As the days passed, we realized that there was a new focus directed from the workers in the U.S. to only focus on the campus, and to let the Naguru saints loose to go back into a denominational form. Funding for a temporary structure for these saints was almost immediately available. The more educated saints, however, were left to fend for themselves, with the expectation that they would eventually die out.

One sister was so bothered. Her sense was that this was a directive from Titus Chu. She felt strongly in her spirit that the idea of going back into denominations was not by life. She continued to express her concern to the responsible brothers until one day she requested them to write to Titus to inform him what damage his directive had caused to the church. This dear sister's growth in life brought her such clarity, yet she needed the covering of the church and the brothers.

Soon we also discovered that two pastors—within whom the Lord had been operating to pay the price to leave the denominations they were leading and to enter into the Lord's recovery—were now being encouraged to remain with their denominations in order to create two more "districts" and to call themselves "the church in Kireka" and "the church in Bukoto." Bugolobi, Kireka, Bukoto, Naguru, and Makerere (campus) are all suburbs of Kampala City. There was no fellowship with the brothers in the church about the best way to care for shepherding the new ones and raising up the Lord's testimony in these places. By all appearances, the only reason for dividing was so that each could do according to their own preference.

When we stopped meeting in the hall, it seemed that some were scrambling to divide up the furniture and other property in it—this was most shameful to the saints.

The Bugolobi saints found a meeting place and paid rent there. Keith Miller used to come and see if they were dying off and to find out if the saints he had hand-picked for campus were continuing to meet there with us. He would ask them why they were meeting in Bugolobi, and their response was, "We are one church—not many churches." He continued to pester them until they were so frustrated that they started hiding whenever they saw him.

There are many details of deception and manipulation that would be difficult to adequately convey to anyone who did not pass through it. Needless to say, we received no care. The workers only seemed focused on the success of their own work, to the extent that they were willing to compromise the truth, particularly related to the church, to open doors to their work.

This pressure to succeed led to more and more empty boasting about the number of people that Keith Miller's work has brought into the church in Kampala. He began suggesting that up to "350, 400 people meet as the church in Kampala." This is very misleading.

Due to poverty in Uganda, if a "muzungu," or "white person"—especially an American—invites you to a meeting and is willing to pay for transport and food, people rush for such opportunities with the hope that they may get financial assistance to care for their children, or maybe even the chance to go to America. What saints in the U.S. may not be aware of is that crowds of people might come. When cameras are there at the meetings, many might even come just to be in what they think is an American movie.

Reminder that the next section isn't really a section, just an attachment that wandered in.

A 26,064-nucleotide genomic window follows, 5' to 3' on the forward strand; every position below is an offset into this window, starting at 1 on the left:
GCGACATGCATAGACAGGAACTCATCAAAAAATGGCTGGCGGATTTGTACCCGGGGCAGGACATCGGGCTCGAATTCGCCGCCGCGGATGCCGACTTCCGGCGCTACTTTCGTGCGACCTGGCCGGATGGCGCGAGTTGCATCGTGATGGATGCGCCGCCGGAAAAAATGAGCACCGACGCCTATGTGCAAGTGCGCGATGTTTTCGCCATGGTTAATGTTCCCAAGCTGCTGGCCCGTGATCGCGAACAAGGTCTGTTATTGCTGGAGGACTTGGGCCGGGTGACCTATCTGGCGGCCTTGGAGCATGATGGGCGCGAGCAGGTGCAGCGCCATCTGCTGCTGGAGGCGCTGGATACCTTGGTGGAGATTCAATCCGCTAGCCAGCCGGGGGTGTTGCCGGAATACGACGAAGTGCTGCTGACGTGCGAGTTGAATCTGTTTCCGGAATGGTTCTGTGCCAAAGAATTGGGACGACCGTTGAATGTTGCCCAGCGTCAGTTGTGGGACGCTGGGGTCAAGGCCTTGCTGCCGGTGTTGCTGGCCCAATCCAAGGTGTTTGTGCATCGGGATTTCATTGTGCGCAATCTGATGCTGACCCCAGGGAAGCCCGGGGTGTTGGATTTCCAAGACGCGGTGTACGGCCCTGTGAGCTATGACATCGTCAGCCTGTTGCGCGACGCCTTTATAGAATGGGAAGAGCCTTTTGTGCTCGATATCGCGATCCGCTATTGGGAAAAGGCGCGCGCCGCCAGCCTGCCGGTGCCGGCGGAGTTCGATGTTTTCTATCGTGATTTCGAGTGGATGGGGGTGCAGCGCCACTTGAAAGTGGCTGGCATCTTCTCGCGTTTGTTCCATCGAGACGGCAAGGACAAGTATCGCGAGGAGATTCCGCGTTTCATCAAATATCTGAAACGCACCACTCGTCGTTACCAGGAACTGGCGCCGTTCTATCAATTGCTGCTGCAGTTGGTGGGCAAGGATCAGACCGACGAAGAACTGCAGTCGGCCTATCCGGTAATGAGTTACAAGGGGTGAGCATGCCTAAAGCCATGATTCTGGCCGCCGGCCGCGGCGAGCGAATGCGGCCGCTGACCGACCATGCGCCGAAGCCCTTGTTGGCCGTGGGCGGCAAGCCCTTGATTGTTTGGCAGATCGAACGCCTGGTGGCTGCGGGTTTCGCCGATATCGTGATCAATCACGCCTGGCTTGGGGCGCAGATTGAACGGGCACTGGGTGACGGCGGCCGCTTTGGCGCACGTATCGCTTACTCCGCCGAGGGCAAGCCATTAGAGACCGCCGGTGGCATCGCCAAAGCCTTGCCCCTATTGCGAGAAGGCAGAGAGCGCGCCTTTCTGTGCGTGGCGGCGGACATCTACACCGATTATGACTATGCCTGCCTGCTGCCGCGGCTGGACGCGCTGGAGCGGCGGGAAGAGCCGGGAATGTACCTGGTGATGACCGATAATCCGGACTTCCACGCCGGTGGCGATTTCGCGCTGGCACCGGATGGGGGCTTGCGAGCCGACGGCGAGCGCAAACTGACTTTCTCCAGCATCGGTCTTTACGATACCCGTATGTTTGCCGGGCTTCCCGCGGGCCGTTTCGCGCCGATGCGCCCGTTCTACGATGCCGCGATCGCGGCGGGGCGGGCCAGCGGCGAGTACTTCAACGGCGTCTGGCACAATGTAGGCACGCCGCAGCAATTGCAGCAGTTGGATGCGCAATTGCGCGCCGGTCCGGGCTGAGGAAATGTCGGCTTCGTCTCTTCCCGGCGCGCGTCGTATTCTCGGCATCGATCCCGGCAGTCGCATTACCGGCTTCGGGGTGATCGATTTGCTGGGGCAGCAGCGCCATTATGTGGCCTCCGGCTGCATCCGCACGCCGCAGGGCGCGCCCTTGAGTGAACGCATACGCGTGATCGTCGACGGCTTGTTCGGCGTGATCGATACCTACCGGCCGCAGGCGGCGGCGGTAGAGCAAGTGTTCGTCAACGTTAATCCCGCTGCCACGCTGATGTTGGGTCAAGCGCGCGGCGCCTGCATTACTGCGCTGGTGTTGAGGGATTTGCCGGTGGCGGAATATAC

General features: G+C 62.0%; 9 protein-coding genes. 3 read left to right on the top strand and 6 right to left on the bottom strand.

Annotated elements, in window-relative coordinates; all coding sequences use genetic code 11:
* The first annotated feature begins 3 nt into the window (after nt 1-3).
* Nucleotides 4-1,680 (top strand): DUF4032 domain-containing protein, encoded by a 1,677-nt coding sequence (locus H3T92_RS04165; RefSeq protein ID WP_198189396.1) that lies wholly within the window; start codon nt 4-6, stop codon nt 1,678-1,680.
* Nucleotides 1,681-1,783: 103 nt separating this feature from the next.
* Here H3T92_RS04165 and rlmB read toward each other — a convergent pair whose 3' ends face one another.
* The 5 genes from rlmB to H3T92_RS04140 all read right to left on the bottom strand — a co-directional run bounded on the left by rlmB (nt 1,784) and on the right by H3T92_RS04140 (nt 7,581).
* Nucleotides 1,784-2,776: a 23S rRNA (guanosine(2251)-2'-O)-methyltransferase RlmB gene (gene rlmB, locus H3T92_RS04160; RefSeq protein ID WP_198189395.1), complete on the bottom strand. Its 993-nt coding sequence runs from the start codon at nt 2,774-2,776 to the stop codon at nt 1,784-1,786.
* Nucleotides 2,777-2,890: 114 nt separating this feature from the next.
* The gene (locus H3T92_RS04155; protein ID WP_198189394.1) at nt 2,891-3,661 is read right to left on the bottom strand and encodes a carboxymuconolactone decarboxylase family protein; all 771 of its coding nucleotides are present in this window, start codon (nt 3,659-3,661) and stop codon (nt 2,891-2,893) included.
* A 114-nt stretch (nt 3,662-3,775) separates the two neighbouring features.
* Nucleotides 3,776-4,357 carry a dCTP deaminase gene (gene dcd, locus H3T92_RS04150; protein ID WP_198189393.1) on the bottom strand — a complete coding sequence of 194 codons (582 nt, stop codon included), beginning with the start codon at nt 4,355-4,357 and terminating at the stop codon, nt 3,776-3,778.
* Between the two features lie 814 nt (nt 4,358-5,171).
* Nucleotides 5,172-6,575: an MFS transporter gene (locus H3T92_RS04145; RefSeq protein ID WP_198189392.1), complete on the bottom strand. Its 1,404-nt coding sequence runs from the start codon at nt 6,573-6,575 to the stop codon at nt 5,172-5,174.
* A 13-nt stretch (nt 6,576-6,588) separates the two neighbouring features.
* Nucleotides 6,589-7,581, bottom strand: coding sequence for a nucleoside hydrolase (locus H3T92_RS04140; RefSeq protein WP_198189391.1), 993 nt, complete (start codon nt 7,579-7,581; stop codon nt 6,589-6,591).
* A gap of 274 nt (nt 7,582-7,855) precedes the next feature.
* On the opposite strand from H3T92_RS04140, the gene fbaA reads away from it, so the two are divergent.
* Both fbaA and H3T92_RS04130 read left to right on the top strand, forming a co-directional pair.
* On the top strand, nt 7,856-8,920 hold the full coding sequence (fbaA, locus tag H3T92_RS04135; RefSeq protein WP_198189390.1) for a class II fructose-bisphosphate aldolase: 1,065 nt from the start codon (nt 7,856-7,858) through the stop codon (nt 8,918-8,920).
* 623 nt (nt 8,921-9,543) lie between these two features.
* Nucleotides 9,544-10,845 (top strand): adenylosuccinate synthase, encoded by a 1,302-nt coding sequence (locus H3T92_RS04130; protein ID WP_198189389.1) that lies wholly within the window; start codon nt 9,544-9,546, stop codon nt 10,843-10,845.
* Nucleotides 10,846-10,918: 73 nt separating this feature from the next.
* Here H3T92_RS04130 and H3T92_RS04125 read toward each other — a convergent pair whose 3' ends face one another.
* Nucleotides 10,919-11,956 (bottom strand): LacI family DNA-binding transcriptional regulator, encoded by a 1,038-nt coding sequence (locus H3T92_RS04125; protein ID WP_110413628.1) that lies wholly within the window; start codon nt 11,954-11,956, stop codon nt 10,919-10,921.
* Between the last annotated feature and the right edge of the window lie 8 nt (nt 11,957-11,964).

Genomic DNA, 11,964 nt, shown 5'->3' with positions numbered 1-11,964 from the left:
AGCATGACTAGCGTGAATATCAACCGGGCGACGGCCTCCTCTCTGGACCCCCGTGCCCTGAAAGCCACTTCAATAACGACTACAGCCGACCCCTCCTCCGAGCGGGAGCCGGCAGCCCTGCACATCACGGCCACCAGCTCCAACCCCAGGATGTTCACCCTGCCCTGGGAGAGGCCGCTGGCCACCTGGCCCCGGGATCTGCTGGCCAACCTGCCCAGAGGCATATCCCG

The reported attendance numbers were totally unrealistic; one needs to have a really keen eye to look at all the pictures Keith Miller has sent to the churches in the Midwest—to see if the same faces ever appear in more than one of those pictures. If you look carefully, you will find that there are new faces every time. Actually, those are just crowds of people who came to one or two meetings (satisfying Keith's drive to depict large numbers) and satisfying their own need to feel like they are somehow associated with something "American," or to at least gain something in return.

While Keith Miller kept recording crowds of people that came to individual meetings, John Myer, in communicating with the saints meeting in Bugolobi, would laugh and mock the saints for being so few. We had nothing to show, and the pressure to do a natural work kept rising up. The Lord would speak in His Word, saying, "I will build My church." The Lord was just affirming to us that He would not tolerate any mixture that would get us into a work of fruit-bearing in a natural way, rather than in a way that was through death and resurrection.

In his serving the saints, Tim Knoppe did not allow anyone to elevate him on grounds of race or class. He quickly put straight any natural thoughts within some of the saints. This caused the saints to reciprocate with a similar service. Tim fought anything of the clergy-laity where people would call him "man of God" or "Pastor"; he insisted on us turning to the Lord in much prayer and fellowship, and by life rather than by our natural effort. This was a training for us—rather than telling us what to do, he wanted us to learn to turn to the Lord. We had been learning to take Christ as life, and as Christ in us grew, we learned to serve by life, coordinating and fellowshipping by life.

During this difficult time under Titus' work, the Lord reminded us that He Himself selected us and put us together—we all have nothing in common. Only He could put us together. He reminded us that He was the One who convinced us to pay the price and leave our past to enter into His recovery, and that only He will build His church. Amen.

Read Sister Mbabazi Mpuga's testimony